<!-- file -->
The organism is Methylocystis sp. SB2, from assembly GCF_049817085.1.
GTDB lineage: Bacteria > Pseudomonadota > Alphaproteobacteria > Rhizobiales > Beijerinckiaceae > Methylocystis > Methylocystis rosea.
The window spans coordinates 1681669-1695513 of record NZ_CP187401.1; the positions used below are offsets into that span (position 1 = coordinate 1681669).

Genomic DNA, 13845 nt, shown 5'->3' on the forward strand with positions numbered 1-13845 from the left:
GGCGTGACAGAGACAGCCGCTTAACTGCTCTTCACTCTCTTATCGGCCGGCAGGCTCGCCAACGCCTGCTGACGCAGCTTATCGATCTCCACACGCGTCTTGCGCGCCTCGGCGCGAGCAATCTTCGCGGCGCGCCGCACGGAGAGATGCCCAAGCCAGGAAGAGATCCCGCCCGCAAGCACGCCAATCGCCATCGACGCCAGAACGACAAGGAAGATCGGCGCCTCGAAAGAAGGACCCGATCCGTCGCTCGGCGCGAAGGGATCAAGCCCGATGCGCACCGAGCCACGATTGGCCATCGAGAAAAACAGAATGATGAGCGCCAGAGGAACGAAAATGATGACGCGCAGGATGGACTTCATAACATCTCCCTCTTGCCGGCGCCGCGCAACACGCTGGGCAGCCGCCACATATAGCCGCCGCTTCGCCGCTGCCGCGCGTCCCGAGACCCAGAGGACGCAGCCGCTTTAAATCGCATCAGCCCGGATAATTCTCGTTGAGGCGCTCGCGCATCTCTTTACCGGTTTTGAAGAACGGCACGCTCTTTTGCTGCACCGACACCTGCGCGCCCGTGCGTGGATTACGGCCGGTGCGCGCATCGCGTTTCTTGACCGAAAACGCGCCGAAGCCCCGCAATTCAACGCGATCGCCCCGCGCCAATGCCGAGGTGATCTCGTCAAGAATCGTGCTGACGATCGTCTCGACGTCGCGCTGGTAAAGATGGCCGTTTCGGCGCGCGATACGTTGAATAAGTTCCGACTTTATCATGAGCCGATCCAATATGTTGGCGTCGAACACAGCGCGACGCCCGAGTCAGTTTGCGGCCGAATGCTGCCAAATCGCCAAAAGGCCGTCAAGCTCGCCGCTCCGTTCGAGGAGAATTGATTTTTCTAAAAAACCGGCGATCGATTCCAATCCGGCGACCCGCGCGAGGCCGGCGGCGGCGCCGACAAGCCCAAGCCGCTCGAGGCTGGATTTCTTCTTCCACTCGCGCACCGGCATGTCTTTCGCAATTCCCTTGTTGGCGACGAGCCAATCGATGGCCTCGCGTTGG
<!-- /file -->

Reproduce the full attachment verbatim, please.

The organism is Methylocystis sp. SB2, from assembly GCF_049817085.1.
GTDB lineage: Bacteria > Pseudomonadota > Alphaproteobacteria > Rhizobiales > Beijerinckiaceae > Methylocystis > Methylocystis rosea.
The window spans coordinates 1681669-1695513 of record NZ_CP187401.1; the positions used below are offsets into that span (position 1 = coordinate 1681669).

Genomic DNA, 13845 nt, shown 5'->3' on the forward strand with positions numbered 1-13845 from the left:
GGCGTGACAGAGACAGCCGCTTAACTGCTCTTCACTCTCTTATCGGCCGGCAGGCTCGCCAACGCCTGCTGACGCAGCTTATCGATCTCCACACGCGTCTTGCGCGCCTCGGCGCGAGCAATCTTCGCGGCGCGCCGCACGGAGAGATGCCCAAGCCAGGAAGAGATCCCGCCCGCAAGCACGCCAATCGCCATCGACGCCAGAACGACAAGGAAGATCGGCGCCTCGAAAGAAGGACCCGATCCGTCGCTCGGCGCGAAGGGATCAAGCCCGATGCGCACCGAGCCACGATTGGCCATCGAGAAAAACAGAATGATGAGCGCCAGAGGAACGAAAATGATGACGCGCAGGATGGACTTCATAACATCTCCCTCTTGCCGGCGCCGCGCAACACGCTGGGCAGCCGCCACATATAGCCGCCGCTTCGCCGCTGCCGCGCGTCCCGAGACCCAGAGGACGCAGCCGCTTTAAATCGCATCAGCCCGGATAATTCTCGTTGAGGCGCTCGCGCATCTCTTTACCGGTTTTGAAGAACGGCACGCTCTTTTGCTGCACCGACACCTGCGCGCCCGTGCGTGGATTACGGCCGGTGCGCGCATCGCGTTTCTTGACCGAAAACGCGCCGAAGCCCCGCAATTCAACGCGATCGCCCCGCGCCAATGCCGAGGTGATCTCGTCAAGAATCGTGCTGACGATCGTCTCGACGTCGCGCTGGTAAAGATGGCCGTTTCGGCGCGCGATACGTTGAATAAGTTCCGACTTTATCATGAGCCGATCCAATATGTTGGCGTCGAACACAGCGCGACGCCCGAGTCAGTTTGCGGCCGAATGCTGCCAAATCGCCAAAAGGCCGTCAAGCTCGCCGCTCCGTTCGAGGAGAATTGATTTTTCTAAAAAACCGGCGATCGATTCCAATCCGGCGACCCGCGCGAGGCCGGCGGCGGCGCCGACAAGCCCAAGCCGCTCGAGGCTGGATTTCTTCTTCCACTCGCGCACCGGCATGTCTTTCGCAATTCCCTTGTTGGCGACGAGCCAATCGATGGCCTCGCGTTGG